Here’s a short video featuring possible places around town to write poems about. I also offer a few words of encouragement to anyone thinking of submitting to the contest! Deadline is coming up soon, on April 15!
(Thanks so much to videographer Holly Hofmann at Word Vancouver for creating and posting this on Word Vancouver’s Facebook Page and social media, and to Executor Director Bonnie Nish for initiating this and for her continuing support!)
I met with high school poet laureate, Maggie Yang, who is presently in grade ten at York House School. We met on January 22 and she told me about York House’s poet laureate selection process and program which has been running for a few years. (There is an open call within the school. Applicants submit a poem on a selected topic. Faculty decide on the best candidate before the end of the school year. The new poet laureate commences her/their term at the start of the following school year. Laureates are expected to write and read poems at assemblies and other special school events, as well as initiate other projects.)
This past September, Maggie led a Truth & Reconciliation event at her school to write in response to poems by Indigenous poets, and will leading another initiative in April for Poetry Month. She edits a beautiful literary magazine, Pluvia, and leads a creative writing club. She tells me she’s really enjoying reading US youth poet laureate, Amanda Gorman’s debut collection, Call Us What We Carry .
I’m looking forward to doing more brainstorming with Maggie in the months ahead, and visiting her Pen & Book writing club.
If any high school students or teachers are interested in discussing a poet laureate program in their school, please send me an email!
On January 20, 2022, I visited the Downtown Eastside Writers Collective for their weekly Thursday gathering at the Carnegie Centre. Led by member Gilles Cyrenne, the group writes together in response to writing prompts, and then shares their work. This time, we focused on specific sites in Vancouver. I set out a number of images of historic Vancouver sites for them to choose to write about (each image had a descriptive paragraph on the back). I also brought some wonderful map guides of Chinatown, the Japanese area of downtown and the west side of downtown produced by the Vancouver Heritage Foundation. The brochures included photos of specific heritage buildings and their historical background. I ended the session with a discussion of how poetry differs from prose in the use of imagery, sound and structure, and ways of varying lines to engage readers.
Last November when I visited the group, we used the prompts “home” and “not home”, which led to some powerful draft pieces. At the end of that session, I shared some pointers about revising poems.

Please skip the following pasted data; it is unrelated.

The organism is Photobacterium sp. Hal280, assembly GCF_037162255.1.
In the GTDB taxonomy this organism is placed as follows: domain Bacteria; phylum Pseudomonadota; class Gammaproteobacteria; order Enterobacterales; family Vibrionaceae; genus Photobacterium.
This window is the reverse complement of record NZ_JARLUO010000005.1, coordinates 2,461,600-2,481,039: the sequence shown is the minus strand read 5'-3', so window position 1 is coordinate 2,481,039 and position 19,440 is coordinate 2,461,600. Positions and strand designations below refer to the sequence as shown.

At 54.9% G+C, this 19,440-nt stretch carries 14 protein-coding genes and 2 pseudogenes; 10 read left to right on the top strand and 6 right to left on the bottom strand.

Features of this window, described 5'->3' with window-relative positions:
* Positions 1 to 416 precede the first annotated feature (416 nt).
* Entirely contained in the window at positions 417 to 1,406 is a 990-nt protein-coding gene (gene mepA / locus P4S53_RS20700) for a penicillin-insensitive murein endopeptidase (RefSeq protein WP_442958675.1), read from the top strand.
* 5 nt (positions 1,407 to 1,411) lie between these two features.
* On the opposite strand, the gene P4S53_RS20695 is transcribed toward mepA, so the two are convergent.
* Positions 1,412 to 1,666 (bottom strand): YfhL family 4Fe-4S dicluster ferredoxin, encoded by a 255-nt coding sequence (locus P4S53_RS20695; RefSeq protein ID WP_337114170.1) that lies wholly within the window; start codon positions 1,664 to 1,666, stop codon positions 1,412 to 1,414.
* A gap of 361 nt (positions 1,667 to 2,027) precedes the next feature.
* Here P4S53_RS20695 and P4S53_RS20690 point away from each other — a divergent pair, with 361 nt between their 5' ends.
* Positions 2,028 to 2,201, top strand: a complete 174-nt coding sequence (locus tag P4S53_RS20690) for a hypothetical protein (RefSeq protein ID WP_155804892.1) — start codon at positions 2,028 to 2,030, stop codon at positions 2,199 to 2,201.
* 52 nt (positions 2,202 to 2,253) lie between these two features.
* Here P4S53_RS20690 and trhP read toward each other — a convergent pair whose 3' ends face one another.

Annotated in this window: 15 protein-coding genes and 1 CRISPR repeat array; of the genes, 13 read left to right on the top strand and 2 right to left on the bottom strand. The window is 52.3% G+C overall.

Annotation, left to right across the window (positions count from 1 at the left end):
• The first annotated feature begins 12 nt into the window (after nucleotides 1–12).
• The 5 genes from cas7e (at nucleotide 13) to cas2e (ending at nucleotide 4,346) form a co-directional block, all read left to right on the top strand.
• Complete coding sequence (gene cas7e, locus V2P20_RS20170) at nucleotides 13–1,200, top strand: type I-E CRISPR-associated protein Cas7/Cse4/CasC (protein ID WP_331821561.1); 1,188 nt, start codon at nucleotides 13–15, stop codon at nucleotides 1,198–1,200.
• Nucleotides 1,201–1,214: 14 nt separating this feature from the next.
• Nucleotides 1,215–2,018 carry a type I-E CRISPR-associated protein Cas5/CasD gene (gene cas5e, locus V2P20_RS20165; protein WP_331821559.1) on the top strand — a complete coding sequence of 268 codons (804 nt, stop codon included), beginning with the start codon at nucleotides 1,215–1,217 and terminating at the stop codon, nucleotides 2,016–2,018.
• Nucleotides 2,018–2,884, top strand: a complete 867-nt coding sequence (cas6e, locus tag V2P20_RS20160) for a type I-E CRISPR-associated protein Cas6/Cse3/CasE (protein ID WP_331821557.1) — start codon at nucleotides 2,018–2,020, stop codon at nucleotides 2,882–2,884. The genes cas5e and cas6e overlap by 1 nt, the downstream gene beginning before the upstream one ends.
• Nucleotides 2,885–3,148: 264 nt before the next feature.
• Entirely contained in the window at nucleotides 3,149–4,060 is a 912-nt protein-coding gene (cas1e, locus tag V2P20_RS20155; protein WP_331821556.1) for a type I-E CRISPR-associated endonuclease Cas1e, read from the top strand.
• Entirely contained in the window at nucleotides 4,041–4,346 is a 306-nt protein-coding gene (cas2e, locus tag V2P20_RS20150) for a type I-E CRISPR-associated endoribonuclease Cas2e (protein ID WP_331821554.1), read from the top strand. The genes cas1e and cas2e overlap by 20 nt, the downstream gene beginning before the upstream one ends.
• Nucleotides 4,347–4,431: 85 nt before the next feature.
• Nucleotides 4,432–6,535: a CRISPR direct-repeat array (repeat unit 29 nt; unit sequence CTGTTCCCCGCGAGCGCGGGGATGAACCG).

By the way, the Carnegie Centre is one of Vancouver’s historic heritage buildings. Did you know there’s a stained glass window featuring three legendary English poets of note?
December 8 and 17, I visited Lee’s Socials 10 Class at Windemere Secondary School. Very engaged and articulate students there, led by a committed and enthusiastic instructor! I showed a number of photographs of historic Vancouver sites, including the Renfrew Ravine nearby which their school had played a key role in restoring years ago, and encouraged the students to write about them. On the 17th, the class was divided into three groups to write a collective poem to reimagine Vancouver, using the prompt, “Imagine a city that…”
On Dec 18, I visited Tanja Boteju’s English class at York House School through Poetry in Voice, the wonderful national organization established by the Griffin Foundation, focusing on performance. I offered some tips, and then led students in an exercise to find texture and colour in the text of their own poems, and then practice them in groups of two. At the end of the class, three talented students performed their poems. Tanja is an amazing and successful published writer of several books in her own right.
On December 10, I had the pleasure of going out to my alma mater, UBC, to talk to student teachers in Language and Literacy classes in the Faculty of Education taught by Professor Kedrick James and Dr. Bonnie Nish, both of whom are local published poets of note. I informed everyone about the upcoming Poet Laureate’s City Poems Contest, and we tried out some writing prompts using images of historic sites. This was an opportune time to visit student teachers, right before the January practicum period. Thank you to Bonnie and Kedrick for their gracious invitation, and to the student teachers who participated in the writing exercises.